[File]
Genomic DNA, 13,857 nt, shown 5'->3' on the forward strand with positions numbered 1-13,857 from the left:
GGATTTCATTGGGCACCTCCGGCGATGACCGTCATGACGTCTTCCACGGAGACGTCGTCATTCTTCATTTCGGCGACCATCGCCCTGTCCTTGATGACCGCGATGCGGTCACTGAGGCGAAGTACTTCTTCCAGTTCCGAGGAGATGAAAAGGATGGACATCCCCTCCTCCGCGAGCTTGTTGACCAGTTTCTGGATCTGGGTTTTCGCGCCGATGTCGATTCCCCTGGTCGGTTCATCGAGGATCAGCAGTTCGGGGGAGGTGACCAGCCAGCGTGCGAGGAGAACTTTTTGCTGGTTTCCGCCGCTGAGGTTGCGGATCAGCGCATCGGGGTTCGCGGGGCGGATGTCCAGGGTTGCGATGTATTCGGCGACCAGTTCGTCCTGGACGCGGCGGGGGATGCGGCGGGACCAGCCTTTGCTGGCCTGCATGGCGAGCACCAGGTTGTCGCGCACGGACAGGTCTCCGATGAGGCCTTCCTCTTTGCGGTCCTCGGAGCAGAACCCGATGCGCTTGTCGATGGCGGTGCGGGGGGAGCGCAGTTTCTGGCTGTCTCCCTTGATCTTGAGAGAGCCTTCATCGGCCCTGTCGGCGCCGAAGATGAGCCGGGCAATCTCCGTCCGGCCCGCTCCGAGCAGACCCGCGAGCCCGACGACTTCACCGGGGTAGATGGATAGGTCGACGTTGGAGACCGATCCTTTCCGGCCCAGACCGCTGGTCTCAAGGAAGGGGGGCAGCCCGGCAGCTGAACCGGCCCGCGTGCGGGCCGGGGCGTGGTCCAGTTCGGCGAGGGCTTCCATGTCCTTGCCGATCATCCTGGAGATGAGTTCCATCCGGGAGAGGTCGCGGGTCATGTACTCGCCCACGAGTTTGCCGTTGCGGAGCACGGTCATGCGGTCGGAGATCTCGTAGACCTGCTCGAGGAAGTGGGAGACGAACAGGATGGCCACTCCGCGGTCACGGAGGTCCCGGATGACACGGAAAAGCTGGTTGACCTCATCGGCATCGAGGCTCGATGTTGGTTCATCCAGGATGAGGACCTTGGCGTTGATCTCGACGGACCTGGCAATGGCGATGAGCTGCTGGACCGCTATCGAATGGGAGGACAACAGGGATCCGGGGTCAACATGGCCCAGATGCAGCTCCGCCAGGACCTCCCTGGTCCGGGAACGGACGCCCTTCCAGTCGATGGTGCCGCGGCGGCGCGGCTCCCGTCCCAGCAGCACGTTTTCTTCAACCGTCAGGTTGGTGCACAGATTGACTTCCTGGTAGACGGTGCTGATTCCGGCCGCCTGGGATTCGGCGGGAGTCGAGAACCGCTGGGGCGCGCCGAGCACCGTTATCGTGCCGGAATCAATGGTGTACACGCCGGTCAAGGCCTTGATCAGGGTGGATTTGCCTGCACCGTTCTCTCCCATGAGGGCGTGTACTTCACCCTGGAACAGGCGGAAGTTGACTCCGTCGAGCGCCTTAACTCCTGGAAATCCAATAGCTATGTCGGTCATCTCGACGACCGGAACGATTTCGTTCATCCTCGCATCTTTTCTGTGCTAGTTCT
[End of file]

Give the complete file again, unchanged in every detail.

Genomic DNA, 13,857 nt, shown 5'->3' on the forward strand with positions numbered 1-13,857 from the left:
GGATTTCATTGGGCACCTCCGGCGATGACCGTCATGACGTCTTCCACGGAGACGTCGTCATTCTTCATTTCGGCGACCATCGCCCTGTCCTTGATGACCGCGATGCGGTCACTGAGGCGAAGTACTTCTTCCAGTTCCGAGGAGATGAAAAGGATGGACATCCCCTCCTCCGCGAGCTTGTTGACCAGTTTCTGGATCTGGGTTTTCGCGCCGATGTCGATTCCCCTGGTCGGTTCATCGAGGATCAGCAGTTCGGGGGAGGTGACCAGCCAGCGTGCGAGGAGAACTTTTTGCTGGTTTCCGCCGCTGAGGTTGCGGATCAGCGCATCGGGGTTCGCGGGGCGGATGTCCAGGGTTGCGATGTATTCGGCGACCAGTTCGTCCTGGACGCGGCGGGGGATGCGGCGGGACCAGCCTTTGCTGGCCTGCATGGCGAGCACCAGGTTGTCGCGCACGGACAGGTCTCCGATGAGGCCTTCCTCTTTGCGGTCCTCGGAGCAGAACCCGATGCGCTTGTCGATGGCGGTGCGGGGGGAGCGCAGTTTCTGGCTGTCTCCCTTGATCTTGAGAGAGCCTTCATCGGCCCTGTCGGCGCCGAAGATGAGCCGGGCAATCTCCGTCCGGCCCGCTCCGAGCAGACCCGCGAGCCCGACGACTTCACCGGGGTAGATGGATAGGTCGACGTTGGAGACCGATCCTTTCCGGCCCAGACCGCTGGTCTCAAGGAAGGGGGGCAGCCCGGCAGCTGAACCGGCCCGCGTGCGGGCCGGGGCGTGGTCCAGTTCGGCGAGGGCTTCCATGTCCTTGCCGATCATCCTGGAGATGAGTTCCATCCGGGAGAGGTCGCGGGTCATGTACTCGCCCACGAGTTTGCCGTTGCGGAGCACGGTCATGCGGTCGGAGATCTCGTAGACCTGCTCGAGGAAGTGGGAGACGAACAGGATGGCCACTCCGCGGTCACGGAGGTCCCGGATGACACGGAAAAGCTGGTTGACCTCATCGGCATCGAGGCTCGATGTTGGTTCATCCAGGATGAGGACCTTGGCGTTGATCTCGACGGACCTGGCAATGGCGATGAGCTGCTGGACCGCTATCGAATGGGAGGACAACAGGGATCCGGGGTCAACATGGCCCAGATGCAGCTCCGCCAGGACCTCCCTGGTCCGGGAACGGACGCCCTTCCAGTCGATGGTGCCGCGGCGGCGCGGCTCCCGTCCCAGCAGCACGTTTTCTTCAACCGTCAGGTTGGTGCACAGATTGACTTCCTGGTAGACGGTGCTGATTCCGGCCGCCTGGGATTCGGCGGGAGTCGAGAACCGCTGGGGCGCGCCGAGCACCGTTATCGTGCCGGAATCAATGGTGTACACGCCGGTCAAGGCCTTGATCAGGGTGGATTTGCCTGCACCGTTCTCTCCCATGAGGGCGTGTACTTCACCCTGGAACAGGCGGAAGTTGACTCCGTCGAGCGCCTTAACTCCTGGAAATCCAATAGCTATGTCGGTCATCTCGACGACCGGAACGATTTCGTTCATCCTCGCATCTTTTCTGTGCTAGTTCT